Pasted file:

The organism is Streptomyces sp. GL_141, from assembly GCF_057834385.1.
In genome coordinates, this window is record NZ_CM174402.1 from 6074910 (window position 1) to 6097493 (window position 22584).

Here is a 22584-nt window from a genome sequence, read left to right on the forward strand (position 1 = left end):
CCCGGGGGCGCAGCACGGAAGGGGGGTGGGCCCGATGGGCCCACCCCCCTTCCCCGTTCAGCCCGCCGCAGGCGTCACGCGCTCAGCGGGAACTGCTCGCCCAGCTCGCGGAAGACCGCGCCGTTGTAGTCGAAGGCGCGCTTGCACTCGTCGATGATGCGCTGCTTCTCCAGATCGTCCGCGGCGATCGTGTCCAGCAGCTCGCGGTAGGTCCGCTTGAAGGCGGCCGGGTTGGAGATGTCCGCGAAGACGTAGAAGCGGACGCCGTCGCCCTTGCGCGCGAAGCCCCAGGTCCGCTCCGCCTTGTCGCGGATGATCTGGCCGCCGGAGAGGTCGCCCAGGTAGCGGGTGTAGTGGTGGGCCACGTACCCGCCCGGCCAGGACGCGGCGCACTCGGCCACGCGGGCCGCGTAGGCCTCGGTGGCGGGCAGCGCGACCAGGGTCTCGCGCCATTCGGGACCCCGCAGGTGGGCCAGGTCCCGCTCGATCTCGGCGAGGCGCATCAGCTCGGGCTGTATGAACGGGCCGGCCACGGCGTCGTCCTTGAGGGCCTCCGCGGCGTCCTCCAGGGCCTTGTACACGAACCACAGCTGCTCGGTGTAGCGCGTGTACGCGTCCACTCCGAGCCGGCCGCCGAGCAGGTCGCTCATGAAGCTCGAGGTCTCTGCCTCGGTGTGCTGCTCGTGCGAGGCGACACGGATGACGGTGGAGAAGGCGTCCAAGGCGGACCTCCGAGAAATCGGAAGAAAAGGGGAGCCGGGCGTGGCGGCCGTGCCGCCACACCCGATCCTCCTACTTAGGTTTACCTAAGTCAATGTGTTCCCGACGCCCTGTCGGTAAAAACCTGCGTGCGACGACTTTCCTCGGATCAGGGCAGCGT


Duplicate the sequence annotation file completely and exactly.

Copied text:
The organism is Streptomyces sp. GL_141, from assembly GCF_057834385.1.
In genome coordinates, this window is record NZ_CM174402.1 from 6074910 (window position 1) to 6097493 (window position 22584).

Here is a 22584-nt window from a genome sequence, read left to right on the forward strand (position 1 = left end):
CCCGGGGGCGCAGCACGGAAGGGGGGTGGGCCCGATGGGCCCACCCCCCTTCCCCGTTCAGCCCGCCGCAGGCGTCACGCGCTCAGCGGGAACTGCTCGCCCAGCTCGCGGAAGACCGCGCCGTTGTAGTCGAAGGCGCGCTTGCACTCGTCGATGATGCGCTGCTTCTCCAGATCGTCCGCGGCGATCGTGTCCAGCAGCTCGCGGTAGGTCCGCTTGAAGGCGGCCGGGTTGGAGATGTCCGCGAAGACGTAGAAGCGGACGCCGTCGCCCTTGCGCGCGAAGCCCCAGGTCCGCTCCGCCTTGTCGCGGATGATCTGGCCGCCGGAGAGGTCGCCCAGGTAGCGGGTGTAGTGGTGGGCCACGTACCCGCCCGGCCAGGACGCGGCGCACTCGGCCACGCGGGCCGCGTAGGCCTCGGTGGCGGGCAGCGCGACCAGGGTCTCGCGCCATTCGGGACCCCGCAGGTGGGCCAGGTCCCGCTCGATCTCGGCGAGGCGCATCAGCTCGGGCTGTATGAACGGGCCGGCCACGGCGTCGTCCTTGAGGGCCTCCGCGGCGTCCTCCAGGGCCTTGTACACGAACCACAGCTGCTCGGTGTAGCGCGTGTACGCGTCCACTCCGAGCCGGCCGCCGAGCAGGTCGCTCATGAAGCTCGAGGTCTCTGCCTCGGTGTGCTGCTCGTGCGAGGCGACACGGATGACGGTGGAGAAGGCGTCCAAGGCGGACCTCCGAGAAATCGGAAGAAAAGGGGAGCCGGGCGTGGCGGCCGTGCCGCCACACCCGATCCTCCTACTTAGGTTTACCTAAGTCAATGTGTTCCCGACGCCCTGTCGGTAAAAACCTGCGTGCGACGACTTTCCTCGGATCAGGGCAGCGT